Janice Staloski could have stopped Kermit Gosnell, charged with eight murders at his abortion clinic.

As a Department of Health inspector in 1992, Staloski found problems at Gosnell's West Philadelphia abortion clinic, but gave her approval anyway, according to a Philadelphia grand jury report.

In 2002 and 2009, after two women had died following abortions and Staloski had become head of the office ensuring the safety of such clinics, she chose not to investigate either case.

And when federal drug officials raided Gosnell's clinic last February and discovered bloodstained recliners and parts of fetuses kept in jars, Staloski and others at the agency were slow to close it down, prosecutors said.

Of all the state officials involved, Staloski merits "special mention," the grand jury concluded. It paints her as a bureaucrat who failed to respond to decades of warning signs.

In an interview Monday, Staloski said that she was following orders and that it has been agonizing to see her 35-year state career capped by this incident. Staloski, who retired in March, said she did the best she could with policies that had been left unclear for years.

"I've done a very good job," she said from her home in Carbon County. "Looking at that report, it doesn't look like I've done a good job, but for years I have."

Gosnell was arrested Jan. 19 and charged with eight counts of murder in the deaths of Karnamaya Mongar in 2009 and seven infants whom prosecutors say he delivered live and then killed by severing their spinal cords. His wife, Pearl, and eight employees also face charges, with four accused of murder.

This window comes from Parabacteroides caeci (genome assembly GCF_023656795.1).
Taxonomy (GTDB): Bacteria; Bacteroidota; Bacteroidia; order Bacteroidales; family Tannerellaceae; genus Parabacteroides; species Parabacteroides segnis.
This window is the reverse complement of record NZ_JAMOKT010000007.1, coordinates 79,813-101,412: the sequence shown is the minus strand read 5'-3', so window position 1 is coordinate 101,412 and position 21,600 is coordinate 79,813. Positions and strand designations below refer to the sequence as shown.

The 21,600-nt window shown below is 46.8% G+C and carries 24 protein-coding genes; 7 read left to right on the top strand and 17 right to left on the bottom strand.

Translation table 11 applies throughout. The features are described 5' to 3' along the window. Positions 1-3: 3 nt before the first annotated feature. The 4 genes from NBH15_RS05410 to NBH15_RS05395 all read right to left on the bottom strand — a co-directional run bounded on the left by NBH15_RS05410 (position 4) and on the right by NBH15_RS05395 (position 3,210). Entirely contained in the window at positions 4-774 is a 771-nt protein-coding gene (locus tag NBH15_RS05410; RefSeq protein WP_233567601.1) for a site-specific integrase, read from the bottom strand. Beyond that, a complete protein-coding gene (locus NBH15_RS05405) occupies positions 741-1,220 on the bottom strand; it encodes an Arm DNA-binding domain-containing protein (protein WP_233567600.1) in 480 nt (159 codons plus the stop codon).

In a 261-page report, the grand jury took care to name the many city and state officials it said looked the other way while Gosnell profited from poor women. The women often came to him from out of state for late, illegal abortions, and left with injury and infection, the report says.

Prosecutors have alleged that Staloski, as a leader at the department, never once ordered an inspection on any of the state's abortion clinics. She denies that.

She acknowledged that Mongar's death in November 2009 should have prompted an inspection. Her attorney, Arthur Donato, said Staloski was a conscientious employee.

"When you're a line employee at a state agency, you're obligated to do that which you're instructed to do," he said. "The instructions here were ambiguous. There was no clear policy for people to follow."

Assistant District Attorney Joanne Pescatore, who is prosecuting the case with Christine Wechsler, said Staloski - more than others - was willing to acknowledge mistakes.

"She kind of fell on the sword," she said.

Prosecutors were alarmed by Staloski's reaction when federal drug agents on Feb. 18 raided Gosnell's clinic at 38th and Lancaster, believing he was illegally dispensing narcotic painkillers.

State health inspectors went along. One, a Staloski subordinate - Home Health division chief Cynthia Boyne - e-mailed to say that the District Attorney's Office was "badgering" the department to close the facility immediately, the report said.

"I'd say we were used," Staloski replied the next day, the grand jury found. She said Monday that she did not recall the context for that comment.

Wechsler said health officials seemed more concerned about how the case was affecting their office's image and workload than about the damage Gosnell's clinic was allegedly doing to patients.

"It defies explanation," she said.

Prosecutors said the Health Department should have requested a court injunction and padlocked the door that night.

Instead, they waited two weeks to initiate the process, the report said. In the meantime, the Board of Medicine suspended Gosnell's medical license but not before he performed at least two more abortions soon after the raid, prosecutors said.